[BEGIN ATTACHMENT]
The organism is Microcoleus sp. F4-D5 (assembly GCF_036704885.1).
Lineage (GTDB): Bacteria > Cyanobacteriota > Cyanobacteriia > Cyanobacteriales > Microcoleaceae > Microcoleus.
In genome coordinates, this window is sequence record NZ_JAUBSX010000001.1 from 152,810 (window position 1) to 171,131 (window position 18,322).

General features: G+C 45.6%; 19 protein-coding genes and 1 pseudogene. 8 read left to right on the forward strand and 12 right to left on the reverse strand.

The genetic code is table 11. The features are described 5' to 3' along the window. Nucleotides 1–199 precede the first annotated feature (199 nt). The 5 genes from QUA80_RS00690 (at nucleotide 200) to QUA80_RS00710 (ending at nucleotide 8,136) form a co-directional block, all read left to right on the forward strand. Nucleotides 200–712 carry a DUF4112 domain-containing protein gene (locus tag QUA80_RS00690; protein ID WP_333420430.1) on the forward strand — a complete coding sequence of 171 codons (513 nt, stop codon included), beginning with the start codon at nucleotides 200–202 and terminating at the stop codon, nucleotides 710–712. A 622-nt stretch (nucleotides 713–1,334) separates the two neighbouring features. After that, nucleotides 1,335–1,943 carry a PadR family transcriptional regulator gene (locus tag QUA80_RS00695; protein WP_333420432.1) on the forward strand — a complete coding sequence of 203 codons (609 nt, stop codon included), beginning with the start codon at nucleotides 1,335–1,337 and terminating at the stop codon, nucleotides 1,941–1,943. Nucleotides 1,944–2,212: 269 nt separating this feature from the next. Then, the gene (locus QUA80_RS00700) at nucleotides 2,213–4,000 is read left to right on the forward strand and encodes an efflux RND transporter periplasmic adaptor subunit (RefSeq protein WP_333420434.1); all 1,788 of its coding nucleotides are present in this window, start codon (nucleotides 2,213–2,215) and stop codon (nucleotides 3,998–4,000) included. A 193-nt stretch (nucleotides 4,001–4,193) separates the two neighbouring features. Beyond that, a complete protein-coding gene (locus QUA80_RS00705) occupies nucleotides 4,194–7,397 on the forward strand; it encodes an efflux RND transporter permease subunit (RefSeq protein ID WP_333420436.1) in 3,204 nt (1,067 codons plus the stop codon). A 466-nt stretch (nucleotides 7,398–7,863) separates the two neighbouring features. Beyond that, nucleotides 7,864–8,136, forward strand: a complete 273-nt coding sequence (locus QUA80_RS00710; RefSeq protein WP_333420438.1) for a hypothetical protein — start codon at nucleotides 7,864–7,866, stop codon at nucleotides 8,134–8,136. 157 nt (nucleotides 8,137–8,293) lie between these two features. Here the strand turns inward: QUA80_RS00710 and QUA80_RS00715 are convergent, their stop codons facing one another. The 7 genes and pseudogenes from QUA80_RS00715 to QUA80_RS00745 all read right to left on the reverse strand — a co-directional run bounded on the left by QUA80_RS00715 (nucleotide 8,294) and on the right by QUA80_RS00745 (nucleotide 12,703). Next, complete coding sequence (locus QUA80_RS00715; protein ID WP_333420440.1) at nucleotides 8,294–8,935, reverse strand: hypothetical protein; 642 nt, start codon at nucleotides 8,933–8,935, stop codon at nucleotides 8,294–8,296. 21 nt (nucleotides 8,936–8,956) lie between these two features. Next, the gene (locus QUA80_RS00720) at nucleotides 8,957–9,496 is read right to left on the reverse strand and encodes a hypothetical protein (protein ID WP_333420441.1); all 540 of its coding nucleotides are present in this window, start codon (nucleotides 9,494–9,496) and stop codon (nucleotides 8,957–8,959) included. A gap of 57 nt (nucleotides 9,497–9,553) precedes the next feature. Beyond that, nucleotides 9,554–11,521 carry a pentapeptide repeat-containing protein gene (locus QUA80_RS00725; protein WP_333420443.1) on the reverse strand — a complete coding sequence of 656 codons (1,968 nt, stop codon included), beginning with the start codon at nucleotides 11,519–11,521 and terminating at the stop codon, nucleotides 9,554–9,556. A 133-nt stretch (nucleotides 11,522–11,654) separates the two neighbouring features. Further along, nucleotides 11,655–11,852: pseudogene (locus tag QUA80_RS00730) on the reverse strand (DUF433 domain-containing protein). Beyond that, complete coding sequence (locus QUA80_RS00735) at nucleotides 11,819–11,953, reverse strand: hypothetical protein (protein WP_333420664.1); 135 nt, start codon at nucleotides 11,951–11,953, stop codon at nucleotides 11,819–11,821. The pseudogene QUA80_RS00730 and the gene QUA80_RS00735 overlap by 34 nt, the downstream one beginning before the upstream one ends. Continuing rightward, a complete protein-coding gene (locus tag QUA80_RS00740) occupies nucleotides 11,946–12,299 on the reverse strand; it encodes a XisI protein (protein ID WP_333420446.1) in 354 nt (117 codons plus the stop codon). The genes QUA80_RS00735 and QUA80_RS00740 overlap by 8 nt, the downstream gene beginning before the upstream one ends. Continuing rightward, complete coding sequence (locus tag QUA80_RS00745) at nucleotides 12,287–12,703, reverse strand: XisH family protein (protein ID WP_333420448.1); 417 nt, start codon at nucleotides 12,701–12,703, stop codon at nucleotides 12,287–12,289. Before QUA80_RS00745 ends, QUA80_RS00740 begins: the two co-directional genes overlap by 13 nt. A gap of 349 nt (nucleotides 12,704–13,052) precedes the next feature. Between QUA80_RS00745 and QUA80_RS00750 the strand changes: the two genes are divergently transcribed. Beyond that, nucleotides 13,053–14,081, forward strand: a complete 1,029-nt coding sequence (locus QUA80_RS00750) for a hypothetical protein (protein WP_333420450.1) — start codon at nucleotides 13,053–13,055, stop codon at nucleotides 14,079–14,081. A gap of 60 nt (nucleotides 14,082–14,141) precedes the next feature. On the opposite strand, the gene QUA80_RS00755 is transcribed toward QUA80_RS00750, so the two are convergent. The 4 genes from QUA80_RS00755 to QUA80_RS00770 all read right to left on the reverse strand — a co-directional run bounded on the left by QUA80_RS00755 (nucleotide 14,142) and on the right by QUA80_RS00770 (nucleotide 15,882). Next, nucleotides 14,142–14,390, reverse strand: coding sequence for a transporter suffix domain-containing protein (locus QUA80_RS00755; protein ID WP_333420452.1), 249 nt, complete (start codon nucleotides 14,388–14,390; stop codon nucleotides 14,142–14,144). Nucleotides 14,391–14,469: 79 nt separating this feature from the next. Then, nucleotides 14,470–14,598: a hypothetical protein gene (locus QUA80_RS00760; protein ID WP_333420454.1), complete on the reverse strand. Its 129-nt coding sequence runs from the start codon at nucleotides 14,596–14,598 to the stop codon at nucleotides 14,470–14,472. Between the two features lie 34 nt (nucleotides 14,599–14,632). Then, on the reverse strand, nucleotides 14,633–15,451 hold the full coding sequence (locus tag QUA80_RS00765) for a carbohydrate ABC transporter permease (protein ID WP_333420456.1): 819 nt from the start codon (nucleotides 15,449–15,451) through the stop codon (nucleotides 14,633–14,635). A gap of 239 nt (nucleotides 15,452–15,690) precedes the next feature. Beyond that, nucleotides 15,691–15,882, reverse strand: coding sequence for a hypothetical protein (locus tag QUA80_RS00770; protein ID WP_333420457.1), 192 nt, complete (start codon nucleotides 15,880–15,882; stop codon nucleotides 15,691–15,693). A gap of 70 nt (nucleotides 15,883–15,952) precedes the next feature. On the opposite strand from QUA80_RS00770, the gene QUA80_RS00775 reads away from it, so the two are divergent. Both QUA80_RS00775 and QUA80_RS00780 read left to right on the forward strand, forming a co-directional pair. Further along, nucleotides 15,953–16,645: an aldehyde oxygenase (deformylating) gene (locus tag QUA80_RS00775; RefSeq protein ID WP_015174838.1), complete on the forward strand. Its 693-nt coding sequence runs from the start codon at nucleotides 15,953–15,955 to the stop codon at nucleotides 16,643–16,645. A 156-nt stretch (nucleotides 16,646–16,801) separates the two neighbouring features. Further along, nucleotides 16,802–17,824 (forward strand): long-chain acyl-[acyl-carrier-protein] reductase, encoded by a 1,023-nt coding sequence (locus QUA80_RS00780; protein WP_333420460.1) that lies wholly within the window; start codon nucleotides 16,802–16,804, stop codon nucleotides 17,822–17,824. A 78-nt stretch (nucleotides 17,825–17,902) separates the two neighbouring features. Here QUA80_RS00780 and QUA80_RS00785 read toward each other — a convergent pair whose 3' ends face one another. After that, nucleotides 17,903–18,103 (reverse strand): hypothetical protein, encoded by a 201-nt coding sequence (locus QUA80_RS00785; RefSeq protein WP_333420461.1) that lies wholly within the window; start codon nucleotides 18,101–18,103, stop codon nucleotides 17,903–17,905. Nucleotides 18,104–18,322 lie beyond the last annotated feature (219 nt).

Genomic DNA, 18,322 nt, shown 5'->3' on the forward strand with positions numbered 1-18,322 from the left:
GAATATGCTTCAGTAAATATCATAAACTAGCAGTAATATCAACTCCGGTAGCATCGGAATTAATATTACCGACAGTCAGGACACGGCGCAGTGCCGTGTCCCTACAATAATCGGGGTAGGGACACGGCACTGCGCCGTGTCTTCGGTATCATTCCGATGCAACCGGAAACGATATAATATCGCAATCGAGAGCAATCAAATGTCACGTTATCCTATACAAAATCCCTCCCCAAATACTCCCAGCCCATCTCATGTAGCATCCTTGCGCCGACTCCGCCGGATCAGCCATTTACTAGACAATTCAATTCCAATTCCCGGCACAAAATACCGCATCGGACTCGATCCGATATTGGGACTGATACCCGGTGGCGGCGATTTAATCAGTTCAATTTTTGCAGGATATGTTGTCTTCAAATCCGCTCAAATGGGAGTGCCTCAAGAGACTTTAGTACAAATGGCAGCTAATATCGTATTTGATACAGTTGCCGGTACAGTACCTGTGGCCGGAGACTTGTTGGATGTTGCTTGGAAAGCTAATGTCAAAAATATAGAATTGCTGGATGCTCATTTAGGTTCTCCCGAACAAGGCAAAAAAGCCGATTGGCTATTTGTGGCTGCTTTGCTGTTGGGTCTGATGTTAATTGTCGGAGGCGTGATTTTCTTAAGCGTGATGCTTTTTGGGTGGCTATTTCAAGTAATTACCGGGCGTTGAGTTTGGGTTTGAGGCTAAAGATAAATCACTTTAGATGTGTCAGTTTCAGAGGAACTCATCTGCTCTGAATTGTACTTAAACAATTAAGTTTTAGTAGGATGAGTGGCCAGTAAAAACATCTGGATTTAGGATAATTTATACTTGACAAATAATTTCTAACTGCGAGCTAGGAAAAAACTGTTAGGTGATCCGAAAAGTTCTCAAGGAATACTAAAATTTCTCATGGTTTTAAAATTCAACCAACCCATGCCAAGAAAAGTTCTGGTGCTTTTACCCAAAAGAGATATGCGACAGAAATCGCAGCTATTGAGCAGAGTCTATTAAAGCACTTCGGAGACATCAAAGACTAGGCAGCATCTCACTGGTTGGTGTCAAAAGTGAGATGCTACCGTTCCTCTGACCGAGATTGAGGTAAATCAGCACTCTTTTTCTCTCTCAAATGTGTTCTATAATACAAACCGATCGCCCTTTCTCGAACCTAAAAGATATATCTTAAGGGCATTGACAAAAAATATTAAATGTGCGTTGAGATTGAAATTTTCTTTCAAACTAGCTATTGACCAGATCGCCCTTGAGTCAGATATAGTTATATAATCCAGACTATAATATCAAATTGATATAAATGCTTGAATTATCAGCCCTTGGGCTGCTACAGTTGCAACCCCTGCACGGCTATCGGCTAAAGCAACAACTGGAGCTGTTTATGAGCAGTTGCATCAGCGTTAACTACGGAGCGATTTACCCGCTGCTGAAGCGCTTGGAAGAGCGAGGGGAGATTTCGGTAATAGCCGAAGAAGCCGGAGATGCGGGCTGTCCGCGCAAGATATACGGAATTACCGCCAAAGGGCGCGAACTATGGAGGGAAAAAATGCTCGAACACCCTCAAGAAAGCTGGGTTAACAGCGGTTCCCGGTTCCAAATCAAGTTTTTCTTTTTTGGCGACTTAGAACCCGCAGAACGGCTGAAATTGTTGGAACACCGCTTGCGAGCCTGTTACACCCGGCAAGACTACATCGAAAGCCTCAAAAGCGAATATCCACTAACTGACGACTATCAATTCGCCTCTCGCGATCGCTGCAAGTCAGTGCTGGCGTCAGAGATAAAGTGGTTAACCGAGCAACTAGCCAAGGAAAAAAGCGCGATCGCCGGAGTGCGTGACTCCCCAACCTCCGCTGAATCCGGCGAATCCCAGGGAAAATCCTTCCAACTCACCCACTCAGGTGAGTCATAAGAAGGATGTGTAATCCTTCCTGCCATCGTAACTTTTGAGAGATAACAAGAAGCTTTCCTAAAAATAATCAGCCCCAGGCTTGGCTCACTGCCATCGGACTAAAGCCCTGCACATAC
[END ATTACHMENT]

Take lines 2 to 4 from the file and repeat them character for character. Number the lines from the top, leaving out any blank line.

Lineage (GTDB): Bacteria > Cyanobacteriota > Cyanobacteriia > Cyanobacteriales > Microcoleaceae > Microcoleus.
In genome coordinates, this window is sequence record NZ_JAUBSX010000001.1 from 152,810 (window position 1) to 171,131 (window position 18,322).

General features: G+C 45.6%; 19 protein-coding genes and 1 pseudogene. 8 read left to right on the forward strand and 12 right to left on the reverse strand.